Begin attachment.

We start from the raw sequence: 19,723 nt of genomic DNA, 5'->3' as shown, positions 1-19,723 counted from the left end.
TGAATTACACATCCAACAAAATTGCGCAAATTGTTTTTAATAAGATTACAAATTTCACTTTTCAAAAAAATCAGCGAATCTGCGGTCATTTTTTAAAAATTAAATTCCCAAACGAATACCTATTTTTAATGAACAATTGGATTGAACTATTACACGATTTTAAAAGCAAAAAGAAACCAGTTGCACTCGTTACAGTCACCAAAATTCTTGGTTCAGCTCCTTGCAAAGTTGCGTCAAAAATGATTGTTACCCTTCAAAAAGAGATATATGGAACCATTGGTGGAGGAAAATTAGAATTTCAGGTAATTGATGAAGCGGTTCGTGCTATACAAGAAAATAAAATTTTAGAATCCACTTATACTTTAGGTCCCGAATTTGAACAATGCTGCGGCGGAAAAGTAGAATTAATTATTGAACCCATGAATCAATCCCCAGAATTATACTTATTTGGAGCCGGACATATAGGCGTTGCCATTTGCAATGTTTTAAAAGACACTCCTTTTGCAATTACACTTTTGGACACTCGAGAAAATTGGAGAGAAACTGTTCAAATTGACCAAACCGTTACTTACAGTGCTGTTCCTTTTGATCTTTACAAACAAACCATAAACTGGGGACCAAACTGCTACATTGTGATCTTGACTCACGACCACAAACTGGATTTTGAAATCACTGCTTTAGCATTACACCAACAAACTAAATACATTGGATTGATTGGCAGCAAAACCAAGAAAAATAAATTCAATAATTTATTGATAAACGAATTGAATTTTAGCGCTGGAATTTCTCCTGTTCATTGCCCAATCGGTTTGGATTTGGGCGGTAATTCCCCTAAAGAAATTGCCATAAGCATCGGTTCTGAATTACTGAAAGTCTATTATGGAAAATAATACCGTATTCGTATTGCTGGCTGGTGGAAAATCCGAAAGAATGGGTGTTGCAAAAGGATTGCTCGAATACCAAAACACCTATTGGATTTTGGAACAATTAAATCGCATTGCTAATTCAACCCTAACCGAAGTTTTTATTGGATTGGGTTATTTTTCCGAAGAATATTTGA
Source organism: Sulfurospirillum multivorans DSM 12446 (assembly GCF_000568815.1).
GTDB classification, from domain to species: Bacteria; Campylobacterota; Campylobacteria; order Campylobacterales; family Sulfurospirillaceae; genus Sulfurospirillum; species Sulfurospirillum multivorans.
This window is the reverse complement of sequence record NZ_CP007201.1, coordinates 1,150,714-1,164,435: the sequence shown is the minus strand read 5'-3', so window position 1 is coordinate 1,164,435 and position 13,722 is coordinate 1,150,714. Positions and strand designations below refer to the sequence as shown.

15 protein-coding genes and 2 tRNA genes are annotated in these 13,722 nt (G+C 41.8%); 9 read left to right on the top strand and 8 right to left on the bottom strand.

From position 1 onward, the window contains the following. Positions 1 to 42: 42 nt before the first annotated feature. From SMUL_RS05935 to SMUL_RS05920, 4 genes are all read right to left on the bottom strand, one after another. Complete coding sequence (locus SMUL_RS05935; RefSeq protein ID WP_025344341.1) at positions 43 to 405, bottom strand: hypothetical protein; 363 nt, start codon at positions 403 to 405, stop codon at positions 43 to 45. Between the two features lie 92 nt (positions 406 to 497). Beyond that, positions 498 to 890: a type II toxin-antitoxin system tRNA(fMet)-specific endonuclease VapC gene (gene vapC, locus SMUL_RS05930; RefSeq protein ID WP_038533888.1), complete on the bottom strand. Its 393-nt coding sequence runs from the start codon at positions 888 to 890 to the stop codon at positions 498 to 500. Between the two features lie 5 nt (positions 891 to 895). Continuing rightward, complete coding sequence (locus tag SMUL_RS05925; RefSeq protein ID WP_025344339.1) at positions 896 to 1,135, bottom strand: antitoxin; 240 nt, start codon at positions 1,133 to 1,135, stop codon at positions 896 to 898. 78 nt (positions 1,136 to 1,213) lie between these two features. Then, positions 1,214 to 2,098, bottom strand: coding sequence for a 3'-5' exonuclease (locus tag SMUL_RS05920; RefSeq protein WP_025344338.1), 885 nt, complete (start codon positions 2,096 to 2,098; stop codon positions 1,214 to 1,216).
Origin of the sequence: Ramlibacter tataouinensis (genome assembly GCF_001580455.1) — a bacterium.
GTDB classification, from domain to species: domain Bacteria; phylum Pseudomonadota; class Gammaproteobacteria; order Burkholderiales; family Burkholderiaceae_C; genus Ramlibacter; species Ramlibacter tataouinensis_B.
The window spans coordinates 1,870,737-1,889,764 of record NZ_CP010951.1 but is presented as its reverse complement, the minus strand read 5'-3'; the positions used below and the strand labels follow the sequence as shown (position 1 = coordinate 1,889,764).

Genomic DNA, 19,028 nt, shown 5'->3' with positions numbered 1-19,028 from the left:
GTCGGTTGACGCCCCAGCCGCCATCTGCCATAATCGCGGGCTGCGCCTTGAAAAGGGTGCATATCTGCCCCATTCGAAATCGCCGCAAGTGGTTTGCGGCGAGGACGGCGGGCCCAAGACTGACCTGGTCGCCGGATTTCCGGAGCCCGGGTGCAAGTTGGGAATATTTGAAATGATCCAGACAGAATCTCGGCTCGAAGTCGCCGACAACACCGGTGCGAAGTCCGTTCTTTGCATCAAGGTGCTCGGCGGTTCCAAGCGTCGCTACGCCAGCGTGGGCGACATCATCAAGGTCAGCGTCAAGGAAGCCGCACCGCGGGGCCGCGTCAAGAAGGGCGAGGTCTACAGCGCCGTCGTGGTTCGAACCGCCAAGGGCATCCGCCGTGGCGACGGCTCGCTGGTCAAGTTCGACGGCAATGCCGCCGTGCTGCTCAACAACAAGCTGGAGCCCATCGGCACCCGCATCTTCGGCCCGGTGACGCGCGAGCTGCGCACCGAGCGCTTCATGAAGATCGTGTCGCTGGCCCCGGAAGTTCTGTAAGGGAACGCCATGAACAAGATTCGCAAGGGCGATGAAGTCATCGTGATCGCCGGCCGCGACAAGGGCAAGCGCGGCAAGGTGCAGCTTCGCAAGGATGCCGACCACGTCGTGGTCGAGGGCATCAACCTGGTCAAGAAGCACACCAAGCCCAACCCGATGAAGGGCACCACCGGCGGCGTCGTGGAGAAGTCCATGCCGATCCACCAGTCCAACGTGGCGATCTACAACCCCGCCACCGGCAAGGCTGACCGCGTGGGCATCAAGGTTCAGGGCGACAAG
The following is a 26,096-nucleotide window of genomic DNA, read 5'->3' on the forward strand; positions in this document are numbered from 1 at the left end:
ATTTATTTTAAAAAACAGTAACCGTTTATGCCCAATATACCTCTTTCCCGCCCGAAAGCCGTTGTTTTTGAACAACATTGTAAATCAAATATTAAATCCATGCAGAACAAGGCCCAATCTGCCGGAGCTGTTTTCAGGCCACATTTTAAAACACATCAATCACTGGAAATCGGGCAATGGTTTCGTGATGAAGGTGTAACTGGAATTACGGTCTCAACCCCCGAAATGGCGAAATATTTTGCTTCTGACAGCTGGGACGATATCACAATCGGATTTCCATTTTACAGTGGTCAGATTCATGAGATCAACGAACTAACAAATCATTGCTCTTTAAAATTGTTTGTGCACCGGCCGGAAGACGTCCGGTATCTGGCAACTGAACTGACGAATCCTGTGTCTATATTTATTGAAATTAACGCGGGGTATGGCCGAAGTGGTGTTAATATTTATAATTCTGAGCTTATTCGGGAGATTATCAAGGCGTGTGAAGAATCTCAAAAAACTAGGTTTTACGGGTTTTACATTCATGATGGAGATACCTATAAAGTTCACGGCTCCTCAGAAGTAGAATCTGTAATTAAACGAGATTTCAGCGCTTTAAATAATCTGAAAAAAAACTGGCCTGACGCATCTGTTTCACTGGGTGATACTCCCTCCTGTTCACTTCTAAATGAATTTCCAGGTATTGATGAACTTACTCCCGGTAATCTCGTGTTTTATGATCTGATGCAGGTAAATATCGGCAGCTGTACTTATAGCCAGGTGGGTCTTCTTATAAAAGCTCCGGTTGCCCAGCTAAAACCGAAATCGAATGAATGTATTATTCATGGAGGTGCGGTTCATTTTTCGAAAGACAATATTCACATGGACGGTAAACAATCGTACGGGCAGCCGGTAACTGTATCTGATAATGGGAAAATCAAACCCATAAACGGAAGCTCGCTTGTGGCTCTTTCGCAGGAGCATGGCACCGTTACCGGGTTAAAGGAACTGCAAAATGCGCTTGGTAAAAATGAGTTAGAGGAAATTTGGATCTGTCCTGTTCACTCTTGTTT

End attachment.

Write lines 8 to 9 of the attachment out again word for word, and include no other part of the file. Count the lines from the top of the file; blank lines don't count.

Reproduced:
Origin of the sequence: Ramlibacter tataouinensis (genome assembly GCF_001580455.1) — a bacterium.
GTDB classification, from domain to species: domain Bacteria; phylum Pseudomonadota; class Gammaproteobacteria; order Burkholderiales; family Burkholderiaceae_C; genus Ramlibacter; species Ramlibacter tataouinensis_B.